By Sherrie Li
By Falling James
By Amanda Lewis
By Amy Nicholson
By Amy Nicholson
By Jennifer Swann
By Scott Foundas
By Sherrie Li
The arrival of Jonathan Mostow’s Terminator 3: Rise of the Machines heralds a welcome, if inevitably momentary, respite from this unhappy summer of unequal and/or unworthy sequels — one so satisfying that it nearly (but not quite) makes up for all the dreck we’ve slogged through along the way. Here is the first movie of its kind in many moons that doesn’t have to labor, Hulk- or Charlie’s Angels–style, over convincing you of how entertaining it is. Here’s a picture that you actually want to see a second time, not for the sake of further wrapping your head around its gnarly conceptual matrix, but because of the sheer visceral charge it provides. Here, at long last, is a summer movie — like its precursors in the Terminator canon — worth its weight in cybernetic organisms.
Released in 1984, The Terminator— with its crudely elegant stop-motion effects by Stan Winston — was a crackerjack specimen of lyrical, bargain-basement sci-fi on the run, revving up the career of writer-director James Cameron and demonstrating that its hulking Austrian star with the unpronounceable last name might, indeed, be destined for greater things than Conan the Barbarian. Taking his cue from George Butler, who spotlighted the engaging young Schwarzenegger in his 1977 weightlifting documentary Pumping Iron, it was Cameron who first seemed clued in to how deadpan-funny Ah-nuld could be.
Seven years later, Terminator 2: Judgment Day was not only among the first movies to feature eight zeroes in its budget, but was the first ever to become better-known by its ad-slick acronym (T2) than by its proper title. In making the upgrade, some of the intimacy and economy of the first movie had been sacrificed: T2 was both blunter about its anti-nuclear message and murkier in its stance on modern technology. Yet, the movie was a bona fide phenomenon (and deservedly so; few films of any kind have carried two-plus hours of running time more breathlessly), packing such a revolution in visual effects that movies would spend most of the next decade trying to catch up (until one, called The Matrix, finally did). On top of which, in deftly reworking the premise of Shane, Cameron had managed to turn the impassive Schwarzenegger — who had uttered not more than a dozen lines in the original film — into a heroic (if monolithic) father figure, inadvertently laying the groundwork for the actor’s gubernatorial bid.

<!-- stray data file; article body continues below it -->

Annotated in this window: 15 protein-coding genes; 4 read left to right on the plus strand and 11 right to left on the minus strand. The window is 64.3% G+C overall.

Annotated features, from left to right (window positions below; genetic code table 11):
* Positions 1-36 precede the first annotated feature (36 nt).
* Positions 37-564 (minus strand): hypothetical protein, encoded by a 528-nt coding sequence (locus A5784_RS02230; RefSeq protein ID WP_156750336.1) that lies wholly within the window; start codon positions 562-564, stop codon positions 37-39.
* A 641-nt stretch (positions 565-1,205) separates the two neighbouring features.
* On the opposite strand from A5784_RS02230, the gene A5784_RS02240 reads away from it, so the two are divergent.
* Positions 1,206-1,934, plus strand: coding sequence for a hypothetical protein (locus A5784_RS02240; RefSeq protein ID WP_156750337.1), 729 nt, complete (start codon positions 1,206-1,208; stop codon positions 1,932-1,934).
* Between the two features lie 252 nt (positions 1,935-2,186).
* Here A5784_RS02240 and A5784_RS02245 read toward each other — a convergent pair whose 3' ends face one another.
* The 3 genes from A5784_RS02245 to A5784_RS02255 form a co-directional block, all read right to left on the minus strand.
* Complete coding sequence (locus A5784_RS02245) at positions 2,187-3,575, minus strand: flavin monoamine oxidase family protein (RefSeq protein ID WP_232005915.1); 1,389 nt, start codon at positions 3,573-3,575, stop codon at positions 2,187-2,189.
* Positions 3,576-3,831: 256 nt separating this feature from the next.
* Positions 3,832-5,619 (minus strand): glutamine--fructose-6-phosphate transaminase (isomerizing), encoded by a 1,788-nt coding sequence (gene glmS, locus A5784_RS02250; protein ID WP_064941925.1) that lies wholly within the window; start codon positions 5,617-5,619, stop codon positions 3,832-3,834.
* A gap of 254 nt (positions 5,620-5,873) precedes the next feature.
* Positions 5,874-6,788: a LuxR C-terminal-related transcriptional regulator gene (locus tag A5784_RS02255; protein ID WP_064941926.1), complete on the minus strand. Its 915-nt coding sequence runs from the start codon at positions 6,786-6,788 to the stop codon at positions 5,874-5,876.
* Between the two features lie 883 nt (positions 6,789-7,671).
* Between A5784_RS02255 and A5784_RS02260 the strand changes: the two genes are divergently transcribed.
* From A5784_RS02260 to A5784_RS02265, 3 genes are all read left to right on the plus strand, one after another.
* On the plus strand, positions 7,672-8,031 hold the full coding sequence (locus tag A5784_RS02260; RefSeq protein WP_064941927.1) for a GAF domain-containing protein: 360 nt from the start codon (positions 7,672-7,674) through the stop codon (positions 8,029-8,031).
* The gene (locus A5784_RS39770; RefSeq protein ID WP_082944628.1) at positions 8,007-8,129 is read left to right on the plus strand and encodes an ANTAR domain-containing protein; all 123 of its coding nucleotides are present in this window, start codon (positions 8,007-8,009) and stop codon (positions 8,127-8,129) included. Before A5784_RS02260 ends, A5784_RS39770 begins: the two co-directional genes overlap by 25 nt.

Cameron seems to have intended for things to end there. Likely, he felt some of the same anxiety that’s been nagging at audiences ever since T3 was first announced — that the idea of surpassing T2’s accomplishments, on a technical level alone, was the very definition of a fool’s errand.